I was going to publish my review of Alloy of Law today (maybe tomorrow?), but I wanted to get this interview out before everyone disappears for Thanksgiving. Somehow I don’t think a lot of people read blogs while gorging themselves. So here’s the blurb:
In the forgotten back alleys and flophouses that lie in the shadows of Rigus, the finest city of the Thirteen Lands, you will find Low Town. It is an ugly place, and its champion is an ugly man. Disgraced intelligence agent. Forgotten war hero. Independent drug dealer. After a fall from grace five years ago, a man known as the Warden leads a life of crime, addicted to cheap violence and expensive drugs. Every day is a constant hustle to find new customers and protect his turf from low-life competition like Tancred the Harelip and Ling Chi, the enigmatic crime lord of the heathens.
The Warden’s life of drugged iniquity is shaken by his discovery of a murdered child down a dead-end street . . . setting him on a collision course with the life he left behind. As a former agent with Black House—the secret police—he knows better than anyone that murder in Low Town is an everyday thing, the kind of crime that doesn’t get investigated. To protect his home, he will take part in a dangerous game of deception between underworld bosses and the psychotic head of Black House, but the truth is far darker than he imagines. In Low Town, no one can be trusted.
Polansky: Thanks! I am a professional writer, though I have a sideline in arms dealing. That’s a lie if you are a federal agent, hahaha, aren’t I a kidder? Actually I quit my day job before I became a writer and just started bumming around foreign countries until they throw me out.
Polansky: I talk about celebrity gossip with my old friend, the wind, walking down the boulevard and screaming things about Snookie into his face. He takes it well.
Justin: I know you’re traveling in Asia right now. Just a fun trip or are you shopping for an Asian agent (this is not a euphemism for the sex trade)?
Polansky: Just a fun trip. Bumming about, eating things we don’t eat in the west. Pig’s blood cake. Bird’s nest. Human flesh. That last was a joke, hahaha, but maybe not.
Polansky: The Straight Razor Cure is what I had initially, and I suppose it’s still closest to my heart. At the end of the day I’d name it Captain Fitzgerald’s Cabaret Extravaganza if I thought that would get me a few more sales. It probably wouldn’t, though. That’s a bad name.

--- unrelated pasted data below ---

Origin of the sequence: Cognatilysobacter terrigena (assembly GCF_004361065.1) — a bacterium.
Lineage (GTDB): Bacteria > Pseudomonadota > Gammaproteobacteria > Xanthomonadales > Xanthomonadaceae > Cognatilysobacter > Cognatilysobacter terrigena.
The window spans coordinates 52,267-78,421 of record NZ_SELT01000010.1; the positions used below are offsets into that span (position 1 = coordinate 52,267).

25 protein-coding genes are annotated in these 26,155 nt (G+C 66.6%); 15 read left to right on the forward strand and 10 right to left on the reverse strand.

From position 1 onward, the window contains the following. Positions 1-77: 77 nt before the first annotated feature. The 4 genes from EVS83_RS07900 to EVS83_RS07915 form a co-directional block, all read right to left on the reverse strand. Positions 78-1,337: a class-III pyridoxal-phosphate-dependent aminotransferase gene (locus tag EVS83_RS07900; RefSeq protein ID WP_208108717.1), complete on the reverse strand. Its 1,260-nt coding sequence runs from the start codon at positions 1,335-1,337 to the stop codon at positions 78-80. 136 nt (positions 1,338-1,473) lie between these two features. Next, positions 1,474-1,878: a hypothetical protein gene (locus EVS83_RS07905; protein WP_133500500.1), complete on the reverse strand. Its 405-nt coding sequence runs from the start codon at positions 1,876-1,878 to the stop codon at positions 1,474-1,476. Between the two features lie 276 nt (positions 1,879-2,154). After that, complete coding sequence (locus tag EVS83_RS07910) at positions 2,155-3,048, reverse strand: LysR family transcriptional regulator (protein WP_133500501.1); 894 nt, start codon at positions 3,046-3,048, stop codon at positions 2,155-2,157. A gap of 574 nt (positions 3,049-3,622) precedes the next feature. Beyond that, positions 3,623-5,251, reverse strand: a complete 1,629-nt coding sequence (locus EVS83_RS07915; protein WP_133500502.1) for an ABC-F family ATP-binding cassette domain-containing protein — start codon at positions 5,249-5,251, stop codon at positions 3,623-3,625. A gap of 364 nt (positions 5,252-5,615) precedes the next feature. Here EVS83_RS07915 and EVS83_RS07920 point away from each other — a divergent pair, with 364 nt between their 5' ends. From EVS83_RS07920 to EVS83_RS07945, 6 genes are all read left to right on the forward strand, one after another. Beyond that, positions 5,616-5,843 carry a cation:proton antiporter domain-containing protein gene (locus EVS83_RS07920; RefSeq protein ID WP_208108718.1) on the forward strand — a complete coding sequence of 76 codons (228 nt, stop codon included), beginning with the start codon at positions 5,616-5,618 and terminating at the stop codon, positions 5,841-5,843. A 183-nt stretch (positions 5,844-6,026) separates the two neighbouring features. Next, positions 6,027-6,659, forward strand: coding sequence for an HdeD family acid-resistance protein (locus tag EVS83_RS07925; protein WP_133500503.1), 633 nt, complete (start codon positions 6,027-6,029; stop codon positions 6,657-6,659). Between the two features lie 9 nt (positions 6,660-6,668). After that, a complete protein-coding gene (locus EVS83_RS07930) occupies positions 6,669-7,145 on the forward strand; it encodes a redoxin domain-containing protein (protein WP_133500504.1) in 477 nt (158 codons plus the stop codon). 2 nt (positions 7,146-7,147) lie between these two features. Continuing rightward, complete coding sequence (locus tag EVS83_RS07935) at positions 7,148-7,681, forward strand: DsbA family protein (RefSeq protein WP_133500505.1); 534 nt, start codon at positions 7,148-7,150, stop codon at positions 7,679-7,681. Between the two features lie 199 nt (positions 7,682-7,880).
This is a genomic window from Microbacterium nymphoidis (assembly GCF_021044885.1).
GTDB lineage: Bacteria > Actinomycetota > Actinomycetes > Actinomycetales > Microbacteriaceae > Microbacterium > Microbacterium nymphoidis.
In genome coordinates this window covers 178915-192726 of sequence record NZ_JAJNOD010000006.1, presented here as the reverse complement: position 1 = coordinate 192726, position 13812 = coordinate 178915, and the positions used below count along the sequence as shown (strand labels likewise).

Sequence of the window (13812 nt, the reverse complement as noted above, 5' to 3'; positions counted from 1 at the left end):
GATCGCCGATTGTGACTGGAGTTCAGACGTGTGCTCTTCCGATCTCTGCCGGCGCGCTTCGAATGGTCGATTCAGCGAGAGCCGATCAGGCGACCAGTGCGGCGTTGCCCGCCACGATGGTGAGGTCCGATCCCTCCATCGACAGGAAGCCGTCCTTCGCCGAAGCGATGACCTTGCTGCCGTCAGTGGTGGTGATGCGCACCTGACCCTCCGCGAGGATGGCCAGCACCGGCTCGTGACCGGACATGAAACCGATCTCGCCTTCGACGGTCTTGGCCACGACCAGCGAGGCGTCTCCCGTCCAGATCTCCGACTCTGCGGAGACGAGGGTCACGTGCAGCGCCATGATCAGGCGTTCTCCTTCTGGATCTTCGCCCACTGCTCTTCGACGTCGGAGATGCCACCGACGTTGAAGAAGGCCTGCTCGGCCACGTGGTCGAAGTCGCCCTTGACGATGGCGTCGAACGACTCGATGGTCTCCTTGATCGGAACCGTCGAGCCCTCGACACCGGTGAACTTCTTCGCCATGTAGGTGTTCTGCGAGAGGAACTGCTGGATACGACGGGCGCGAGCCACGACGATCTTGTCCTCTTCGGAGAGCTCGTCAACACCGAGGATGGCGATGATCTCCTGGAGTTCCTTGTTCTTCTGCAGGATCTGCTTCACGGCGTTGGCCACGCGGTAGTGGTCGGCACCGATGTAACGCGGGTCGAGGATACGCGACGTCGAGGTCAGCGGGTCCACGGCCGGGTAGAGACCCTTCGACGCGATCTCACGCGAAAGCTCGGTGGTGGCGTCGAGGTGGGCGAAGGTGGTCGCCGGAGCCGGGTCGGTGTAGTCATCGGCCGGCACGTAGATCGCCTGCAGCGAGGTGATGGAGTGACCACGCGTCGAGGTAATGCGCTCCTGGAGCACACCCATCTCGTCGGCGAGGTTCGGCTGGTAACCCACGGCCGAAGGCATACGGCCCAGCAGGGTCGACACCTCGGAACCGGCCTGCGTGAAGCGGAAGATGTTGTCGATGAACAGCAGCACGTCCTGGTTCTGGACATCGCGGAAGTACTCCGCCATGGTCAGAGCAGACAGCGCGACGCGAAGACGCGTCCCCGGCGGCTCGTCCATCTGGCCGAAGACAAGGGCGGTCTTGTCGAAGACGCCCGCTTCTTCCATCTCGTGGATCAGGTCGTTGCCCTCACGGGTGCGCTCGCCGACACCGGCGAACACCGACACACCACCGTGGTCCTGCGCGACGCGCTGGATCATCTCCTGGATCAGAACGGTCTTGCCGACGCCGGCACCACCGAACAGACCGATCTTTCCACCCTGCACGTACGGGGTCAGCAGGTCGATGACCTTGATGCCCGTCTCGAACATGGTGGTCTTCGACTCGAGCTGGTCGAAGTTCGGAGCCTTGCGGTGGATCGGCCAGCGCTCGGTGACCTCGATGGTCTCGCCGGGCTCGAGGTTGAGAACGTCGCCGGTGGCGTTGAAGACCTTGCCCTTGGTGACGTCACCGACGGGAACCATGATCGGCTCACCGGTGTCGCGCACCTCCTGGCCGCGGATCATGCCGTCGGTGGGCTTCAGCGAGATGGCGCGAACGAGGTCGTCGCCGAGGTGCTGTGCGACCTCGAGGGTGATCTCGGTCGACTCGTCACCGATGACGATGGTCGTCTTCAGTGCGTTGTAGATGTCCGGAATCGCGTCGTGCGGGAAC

Polansky: You know I hadn’t made that specific connection, but I’m happy to run with it. They’re both ruthless sorts of people, willing to do whatever is required to see to their own ends. I could see Idris Elba for the movie.
Justin: Gritty fantasy has become a pretty significant part of the market. Why do you think these kinds of stories resonate so much with readers?
Polansky: We don’t all live in the Shire? I’m not sure. If I was to make a broad generalization, I might say something about the recent economic collapse, and bleak future forecast, and etc, but it’s pretty late here in this hostel I’m in in Malaysia, and I don’t really think I have the energy. To be honest, I typed most of this answer while I was making eyes at the cutie across the way. Hey cutie, how you doing? She’s got a stupid tattoo but what are you going to do, it’s a hostel.
Justin: I’ve made a decision to not sidetrack the interview to discuss your attempts at an amorous rendezvous however tempted I might be. And I am very tempted. Was Low Town a first person novel from the get go?
Polansky: It was very much a first person perspective from the opening, though I’m not sure that I’d draw any general conclusions about the state of the industry from that fact.
Justin: Did you feel limited as the story went on not being able to flesh out certain plot elements or world building items because you’d locked yourself into Warden’s head?
Polansky: No, not at all. Limiting the perspective in a certain way allows for a tighter story, and makes the reader a little uncomfortable. I think first person stuff works particularly well for fantasy — it limits the amount of exposition you provide. Exposition is the enemy of decent writing. Tattoo girl says she was an environmental studies major. That’s a huge surprise — wow. Never saw that coming.
Justin: Urge to sidetrack rising. Was this a one book deal? If so has the publisher reached out to your agent for subsequent novels?
Polansky: It’s different country by country. We’re very much hoping to release a few more volumes about the Warden. I think if you, the person reading this interview, really wants to make sure they can get the next book in the series, the best thing to do would be to break into the office of your favorite publisher and just start yelling. That sort of thing generally works out well for everyone.
|Ray Rice in your face!|
Justin: NFL season is in full swing. Are you secure in your knowledge that the Ravens have by far the coolest uniforms in all of pro sports?
Justin: Thanks for taking the time! I’ve really enjoyed the first book and hope to read more. Oh, and you will be coming back to the blog to answer a question about tattoo girl.
Polansky: Thanks for the questions! It was a pleasure to be here, digitally speaking.